It’s common sense that adherence to a therapy with proven efficacy can result in better outcomes, and now there’s good scientific evidence to back it up.
A retrospective study of patients enrolled in a seminal clinical trial shows that postmenopausal women with early hormone receptor–positive breast cancer who stopped taking the aromatase inhibitor letrozole (Femara) before 5 years were up had an approximately 50% reduction in disease-free survival (DFS) compared with women who took the drug as prescribed, reported Dr. Jacquie H. Chirgwin of the Maroondah Breast Clinic in Ringwood East, Victoria, Australia, and colleagues (J Clin Oncol. 2016 May 23 doi: 10.1200/JCO.2015.63.8619).
“These results reinforce the importance of optimizing adherence by educating and supporting patients about the prognostic importance of adherence, the possible [adverse events] associated with switching treatment, and effective toxicity management,” they said.
The authors looked at data on 6,144 women who took part in the Breast International Group 1-98 (BIG 1-98) trial, which showed that 5 years of letrozole was associated with better overall survival (OS) than 5 years of tamoxifen, that sequential tamoxifen and letrozole were adequate for intermediate-risk patients, and that 5 years of either drug or a sequence were equally effective for low-risk patients.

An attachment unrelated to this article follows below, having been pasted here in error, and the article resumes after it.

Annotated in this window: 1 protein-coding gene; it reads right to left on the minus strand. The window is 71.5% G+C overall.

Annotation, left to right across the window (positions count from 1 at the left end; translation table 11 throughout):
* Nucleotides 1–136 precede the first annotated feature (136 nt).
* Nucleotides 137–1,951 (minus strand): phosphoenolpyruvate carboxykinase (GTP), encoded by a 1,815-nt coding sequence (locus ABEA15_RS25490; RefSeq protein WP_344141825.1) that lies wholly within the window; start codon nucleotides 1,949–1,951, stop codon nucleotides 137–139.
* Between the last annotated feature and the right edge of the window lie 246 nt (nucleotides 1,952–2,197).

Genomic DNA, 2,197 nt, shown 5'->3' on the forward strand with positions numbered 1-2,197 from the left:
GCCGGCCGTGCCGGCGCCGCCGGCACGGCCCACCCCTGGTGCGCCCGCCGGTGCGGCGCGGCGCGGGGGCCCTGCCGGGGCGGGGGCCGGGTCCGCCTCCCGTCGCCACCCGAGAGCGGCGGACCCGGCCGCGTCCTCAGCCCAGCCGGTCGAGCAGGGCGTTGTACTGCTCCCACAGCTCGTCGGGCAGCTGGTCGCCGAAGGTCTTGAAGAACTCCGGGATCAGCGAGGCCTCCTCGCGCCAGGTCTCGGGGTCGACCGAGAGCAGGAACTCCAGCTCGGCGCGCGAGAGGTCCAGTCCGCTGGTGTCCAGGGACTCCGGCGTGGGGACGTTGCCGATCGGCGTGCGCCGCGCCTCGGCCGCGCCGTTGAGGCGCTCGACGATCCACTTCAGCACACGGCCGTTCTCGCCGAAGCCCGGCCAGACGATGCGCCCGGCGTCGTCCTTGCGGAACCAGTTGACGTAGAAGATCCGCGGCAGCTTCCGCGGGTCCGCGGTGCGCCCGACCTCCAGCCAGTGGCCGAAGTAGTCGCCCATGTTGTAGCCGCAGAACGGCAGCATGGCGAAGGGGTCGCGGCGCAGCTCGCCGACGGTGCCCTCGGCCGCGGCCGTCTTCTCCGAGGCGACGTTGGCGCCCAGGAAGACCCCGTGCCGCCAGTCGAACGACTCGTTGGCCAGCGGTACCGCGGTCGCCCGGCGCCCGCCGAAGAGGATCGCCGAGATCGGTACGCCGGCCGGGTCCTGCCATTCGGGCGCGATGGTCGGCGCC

To see whether shorter duration of therapy or less-than-ideal adherence to dosing had an adverse effect on outcomes, the investigators conducted regression analyses examining the relationship between DFS and both persistence (duration) of therapy, and compliance (adherence to dose and regularity of dosing).
They found that early cessation of letrozole was associated with a multivariable model hazard ratio (HR) for DFS of 1.45 (P = .01) and that a compliance score of less than 90% was associated with an HR of 1.61 (P = .02).
About 20% of women who took sequential therapy were nonpersistent, compared with 16.9% of women who took tamoxifen, and 17.6% of those who took letrozole.
In the large majority of cases (82.7%) adverse events were the primary reason for early discontinuation of therapy.
Patients who were older, smoked, had node-negative disease or had a prior thromboembolic event were less likely to be adherent, the investigators found.